A Cross of Iron

When Jesus told His disciples about four specific conditions that would long precede His return (Matthew 24:4–8), He was well aware of the inevitable interplay with certain human tendencies. He knew that deception, war, famine and disease would play out against the backdrop of our nature. In respect of war, human beings tend to follow false messiahs sheeplike down the path to conflict, inclined to accept war’s inevitability. Conflict accommodates human vindictiveness and encourages an aggressive solution to problems.

War is an entirely human enterprise. Even with changing technologies and ideologies, . . . conflict will remain the familiar father of us all—as long as human nature stays constant and unchanging over time and across space and cultures.” 

Victor Davis Hanson (military historian), The Father of Us All: War and History, Ancient and Modern

Former US president Dwight D. Eisenhower addressed the harsh realities of war when he said: “Every gun that is made, every warship launched, every rocket fired signifies, in the final sense, a theft from those who hunger and are not fed, those who are cold and are not clothed. This world in arms is not spending money alone. It is spending the sweat of its laborers, the genius of its scientists, the hopes of its children. . . . This is not a way of life at all, in any true sense. Under the cloud of threatening war, it is humanity hanging from a cross of iron.”

Today’s $1.8 trillion global defense industry was born after World War II. It was the Nazi rise to power and the global Allied response to it that gave weapons manufacturers their cue. Continual widespread war during the second half of the 20th century meant that the armaments industry itself would globalize and demand rapid technological development.

Only one nation had nuclear capability in 1945. Now the club has nine members and more waiting to join. Iran is in the midst of nuclear development, the outcome of which remains uncertain. And though Israel has never publicly admitted to possession of nuclear weapons, it’s widely believed that it alone has 80 warheads. Farther east are the Asian nuclear powers of Pakistan and India, at odds over the troubled region of Kashmir, and the unpredictable North Korea. It’s no wonder South Korea wants nuclear capability, as perhaps does Japan. Add to this the other existing Asian members of the nuclear club, Russia and China, and the picture is unsettling in a region that has strong nationalisms, varying forms of government, geographic challenges, and the potential conflict zones of the Sino-Indian border, the South and East China Seas, and the Taiwan Strait.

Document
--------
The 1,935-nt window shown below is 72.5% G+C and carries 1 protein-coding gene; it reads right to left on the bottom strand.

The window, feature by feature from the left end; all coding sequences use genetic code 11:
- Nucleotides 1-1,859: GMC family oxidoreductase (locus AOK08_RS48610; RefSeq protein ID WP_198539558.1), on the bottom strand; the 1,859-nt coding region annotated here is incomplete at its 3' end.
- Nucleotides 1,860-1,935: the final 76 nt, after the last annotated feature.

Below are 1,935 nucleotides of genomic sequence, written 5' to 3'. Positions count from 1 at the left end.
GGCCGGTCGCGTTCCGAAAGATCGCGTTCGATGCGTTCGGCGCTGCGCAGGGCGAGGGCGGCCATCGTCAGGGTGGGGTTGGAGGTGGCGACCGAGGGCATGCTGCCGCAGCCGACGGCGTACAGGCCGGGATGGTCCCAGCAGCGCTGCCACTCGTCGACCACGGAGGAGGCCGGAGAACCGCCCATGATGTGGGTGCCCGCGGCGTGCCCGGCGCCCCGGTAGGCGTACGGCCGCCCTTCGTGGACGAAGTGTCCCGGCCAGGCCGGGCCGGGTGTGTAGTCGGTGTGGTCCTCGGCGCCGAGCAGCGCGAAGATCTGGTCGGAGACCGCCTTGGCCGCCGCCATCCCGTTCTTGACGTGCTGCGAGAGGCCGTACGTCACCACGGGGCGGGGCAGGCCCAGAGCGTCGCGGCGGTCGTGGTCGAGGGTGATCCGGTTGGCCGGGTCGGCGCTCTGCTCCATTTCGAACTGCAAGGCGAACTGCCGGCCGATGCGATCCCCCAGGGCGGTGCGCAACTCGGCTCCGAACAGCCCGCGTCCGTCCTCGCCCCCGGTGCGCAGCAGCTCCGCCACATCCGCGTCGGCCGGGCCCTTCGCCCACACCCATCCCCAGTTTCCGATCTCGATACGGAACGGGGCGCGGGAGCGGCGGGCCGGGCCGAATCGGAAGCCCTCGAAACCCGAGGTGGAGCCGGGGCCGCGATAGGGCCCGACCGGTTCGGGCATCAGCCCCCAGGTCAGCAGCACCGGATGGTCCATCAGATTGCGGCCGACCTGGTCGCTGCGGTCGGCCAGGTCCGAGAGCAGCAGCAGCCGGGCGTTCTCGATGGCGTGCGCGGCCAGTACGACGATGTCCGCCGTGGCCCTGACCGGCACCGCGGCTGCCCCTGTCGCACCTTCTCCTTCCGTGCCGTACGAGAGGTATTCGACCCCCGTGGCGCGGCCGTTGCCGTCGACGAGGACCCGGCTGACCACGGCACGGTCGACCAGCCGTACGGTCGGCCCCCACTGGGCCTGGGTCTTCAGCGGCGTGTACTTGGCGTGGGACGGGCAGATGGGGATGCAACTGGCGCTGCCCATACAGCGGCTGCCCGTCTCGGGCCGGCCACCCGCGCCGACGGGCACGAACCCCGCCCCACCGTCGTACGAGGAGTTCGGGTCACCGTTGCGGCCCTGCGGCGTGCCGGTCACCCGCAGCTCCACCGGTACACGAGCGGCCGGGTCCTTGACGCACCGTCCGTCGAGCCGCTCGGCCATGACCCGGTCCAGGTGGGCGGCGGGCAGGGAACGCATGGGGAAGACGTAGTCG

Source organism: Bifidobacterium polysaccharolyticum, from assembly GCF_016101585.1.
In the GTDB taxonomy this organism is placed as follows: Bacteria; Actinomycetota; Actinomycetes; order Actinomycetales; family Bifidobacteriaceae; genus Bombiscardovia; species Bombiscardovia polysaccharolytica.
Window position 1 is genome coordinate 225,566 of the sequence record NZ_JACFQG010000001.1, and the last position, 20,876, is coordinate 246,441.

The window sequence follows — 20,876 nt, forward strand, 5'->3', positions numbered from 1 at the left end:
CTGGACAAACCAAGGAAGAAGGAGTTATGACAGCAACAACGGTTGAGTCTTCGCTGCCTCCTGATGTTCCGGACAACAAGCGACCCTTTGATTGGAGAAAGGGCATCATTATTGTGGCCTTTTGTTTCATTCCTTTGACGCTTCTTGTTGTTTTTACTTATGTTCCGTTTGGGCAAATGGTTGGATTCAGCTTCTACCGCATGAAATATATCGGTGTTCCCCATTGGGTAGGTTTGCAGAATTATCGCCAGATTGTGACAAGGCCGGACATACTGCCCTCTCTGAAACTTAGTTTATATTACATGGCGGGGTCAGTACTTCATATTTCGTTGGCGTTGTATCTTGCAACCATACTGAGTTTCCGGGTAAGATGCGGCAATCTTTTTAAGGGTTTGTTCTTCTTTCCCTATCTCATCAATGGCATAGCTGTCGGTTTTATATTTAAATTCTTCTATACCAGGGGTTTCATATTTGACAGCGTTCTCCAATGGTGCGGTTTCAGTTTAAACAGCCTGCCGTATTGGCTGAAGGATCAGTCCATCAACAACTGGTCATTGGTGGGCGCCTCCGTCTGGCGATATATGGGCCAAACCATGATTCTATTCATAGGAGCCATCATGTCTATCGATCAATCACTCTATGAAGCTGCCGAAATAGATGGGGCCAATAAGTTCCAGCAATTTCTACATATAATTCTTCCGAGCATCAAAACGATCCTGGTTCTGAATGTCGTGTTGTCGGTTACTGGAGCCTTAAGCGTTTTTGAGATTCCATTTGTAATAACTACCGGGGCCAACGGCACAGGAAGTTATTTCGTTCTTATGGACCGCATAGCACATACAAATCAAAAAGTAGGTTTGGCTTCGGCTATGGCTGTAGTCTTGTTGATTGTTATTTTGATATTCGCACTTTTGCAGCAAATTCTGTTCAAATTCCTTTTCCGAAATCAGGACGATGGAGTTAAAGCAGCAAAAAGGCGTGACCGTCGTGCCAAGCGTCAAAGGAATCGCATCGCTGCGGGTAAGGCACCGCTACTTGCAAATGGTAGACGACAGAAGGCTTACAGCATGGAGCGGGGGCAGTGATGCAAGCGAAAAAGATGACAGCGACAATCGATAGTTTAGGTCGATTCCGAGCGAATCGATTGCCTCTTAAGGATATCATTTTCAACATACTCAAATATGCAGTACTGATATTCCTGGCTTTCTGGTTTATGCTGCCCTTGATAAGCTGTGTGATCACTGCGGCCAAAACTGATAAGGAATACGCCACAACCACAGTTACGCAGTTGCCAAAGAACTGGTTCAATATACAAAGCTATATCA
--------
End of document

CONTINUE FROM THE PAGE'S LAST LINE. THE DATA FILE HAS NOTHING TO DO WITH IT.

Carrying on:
Procurement of conventional armaments is also increasing in the Asia-Pacific region. In Henry Kissinger’s words, “the center of gravity of world affairs is shifting from the Atlantic to the Pacific.” For the first time in history, Asia has become the focal point of the global arms trade: submarines, missile systems, warships, aircraft carriers, helicopters, tanks, aircraft, drones and so on. China now spends more on armaments than any other country except the United States—$115 billion in 2013, a 10.7 percent increase over the previous year—having grown by double digits nearly every year since 1977. With Asian markets so lucrative, European, Russian and Israeli arms producers now export much of their new product line to Asia.

For the past 20 years, Asian nations have been growing in economic and therefore military strength, even as Europe and North America have declined. Wealth brings power, and power often brings war.

All of this simply confirms the clarity and truth of Jesus’ statement that the world would experience a continuous pattern of conflict and war until the day of His intervention to save humanity from annihilating itself (Matthew 24:21–22). Only then will the kingdom of God become the center from which lasting peace will spread around the earth—when, in the words of the prophet Micah, “nation shall not lift up sword against nation, neither shall they learn war anymore.”